Retro style cute Afro boy face outline emoticons

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While this new generation is showing how much better the world can be once we become more comfortable expressing ourselves and respecting others, there are still outdated stigmas that haunt and hurt communities of color.

A new national study from MTV and PRRI surveyed people aged 15-24 and found out that youth are increasingly challenging gender norms. Fewer than one in five young men and women describe themselves as completely masculine or completely feminine. A quarter of young men and 40 percent of young women identify themselves as mixed in terms of their masculine and feminine orientation. In addition to this, 62 percent of young LGBTQ+ people consider themselves to be toward the middle of the gender spectrum.

This is all amazing news — young children should definitely feel comfortable expressing themselves in whatever way they feel is best. But the study shows that the results differed significantly by race. More young Black men and women identified as mostly or completely masculine or feminine in comparison to their white peers. Forty-three percent of Black young people say they believe young men face a great deal of pressure in comparison to the 28 percent of white young people.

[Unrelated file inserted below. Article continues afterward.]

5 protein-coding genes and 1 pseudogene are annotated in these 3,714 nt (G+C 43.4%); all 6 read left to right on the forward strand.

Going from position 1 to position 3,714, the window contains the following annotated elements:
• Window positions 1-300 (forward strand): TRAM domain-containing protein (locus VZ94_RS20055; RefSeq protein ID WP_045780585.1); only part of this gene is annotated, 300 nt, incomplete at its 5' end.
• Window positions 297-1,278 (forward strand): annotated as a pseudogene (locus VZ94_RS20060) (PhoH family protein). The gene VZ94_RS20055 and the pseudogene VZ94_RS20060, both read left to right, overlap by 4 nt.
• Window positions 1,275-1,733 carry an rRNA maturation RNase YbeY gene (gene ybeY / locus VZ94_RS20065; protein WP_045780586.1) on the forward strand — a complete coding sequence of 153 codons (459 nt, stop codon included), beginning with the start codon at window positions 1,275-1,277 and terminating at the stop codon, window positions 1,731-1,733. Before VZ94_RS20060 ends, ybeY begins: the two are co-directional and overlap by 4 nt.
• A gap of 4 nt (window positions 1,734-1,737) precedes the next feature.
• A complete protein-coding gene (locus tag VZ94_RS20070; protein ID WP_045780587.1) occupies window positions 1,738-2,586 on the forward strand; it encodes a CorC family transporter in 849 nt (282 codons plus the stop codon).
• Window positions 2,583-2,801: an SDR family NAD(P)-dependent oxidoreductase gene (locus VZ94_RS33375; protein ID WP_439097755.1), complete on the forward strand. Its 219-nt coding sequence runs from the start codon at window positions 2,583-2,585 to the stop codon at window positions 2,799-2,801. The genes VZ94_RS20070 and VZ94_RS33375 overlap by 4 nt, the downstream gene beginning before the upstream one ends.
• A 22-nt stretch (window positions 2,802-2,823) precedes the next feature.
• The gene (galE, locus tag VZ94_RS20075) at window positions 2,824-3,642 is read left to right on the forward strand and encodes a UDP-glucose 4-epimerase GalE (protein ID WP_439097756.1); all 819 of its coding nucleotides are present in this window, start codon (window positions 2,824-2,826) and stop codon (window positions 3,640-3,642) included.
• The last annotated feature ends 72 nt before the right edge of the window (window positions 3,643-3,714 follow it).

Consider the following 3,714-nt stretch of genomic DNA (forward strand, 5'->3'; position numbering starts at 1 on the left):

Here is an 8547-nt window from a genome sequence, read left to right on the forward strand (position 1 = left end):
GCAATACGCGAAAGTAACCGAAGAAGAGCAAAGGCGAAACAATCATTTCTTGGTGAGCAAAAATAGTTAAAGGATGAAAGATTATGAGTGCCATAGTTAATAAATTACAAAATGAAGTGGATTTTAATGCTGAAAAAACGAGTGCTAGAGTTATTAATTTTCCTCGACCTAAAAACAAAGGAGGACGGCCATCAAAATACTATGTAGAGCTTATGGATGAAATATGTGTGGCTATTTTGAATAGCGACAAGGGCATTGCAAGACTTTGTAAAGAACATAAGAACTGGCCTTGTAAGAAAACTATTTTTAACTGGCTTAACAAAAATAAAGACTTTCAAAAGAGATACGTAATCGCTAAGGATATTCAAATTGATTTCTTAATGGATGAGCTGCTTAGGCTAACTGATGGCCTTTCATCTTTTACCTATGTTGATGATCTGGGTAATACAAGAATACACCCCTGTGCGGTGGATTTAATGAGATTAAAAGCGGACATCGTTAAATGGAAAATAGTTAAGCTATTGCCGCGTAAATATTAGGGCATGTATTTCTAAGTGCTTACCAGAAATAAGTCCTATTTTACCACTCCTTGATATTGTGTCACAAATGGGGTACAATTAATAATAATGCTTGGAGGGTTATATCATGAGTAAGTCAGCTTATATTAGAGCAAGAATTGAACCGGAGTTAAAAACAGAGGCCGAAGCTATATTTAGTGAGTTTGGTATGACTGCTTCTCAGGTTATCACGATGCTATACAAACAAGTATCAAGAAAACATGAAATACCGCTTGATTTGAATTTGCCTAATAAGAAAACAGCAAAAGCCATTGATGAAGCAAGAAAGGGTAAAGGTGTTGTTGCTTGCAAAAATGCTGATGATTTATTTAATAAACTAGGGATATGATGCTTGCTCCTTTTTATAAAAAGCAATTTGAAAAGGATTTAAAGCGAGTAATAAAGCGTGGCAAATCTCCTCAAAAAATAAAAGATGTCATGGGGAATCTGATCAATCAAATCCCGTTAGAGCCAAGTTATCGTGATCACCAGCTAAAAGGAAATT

While these statistics are disappointing, they’re definitely not surprising. Black men, in particular, are constantly being hit with less than positive portrayals through myths, misconceptions and stereotypes that then hinder their developmental processes. These media portrayals carry into the way that they are treated in environments outside and inside the home.

You can read the rest of the survey here.

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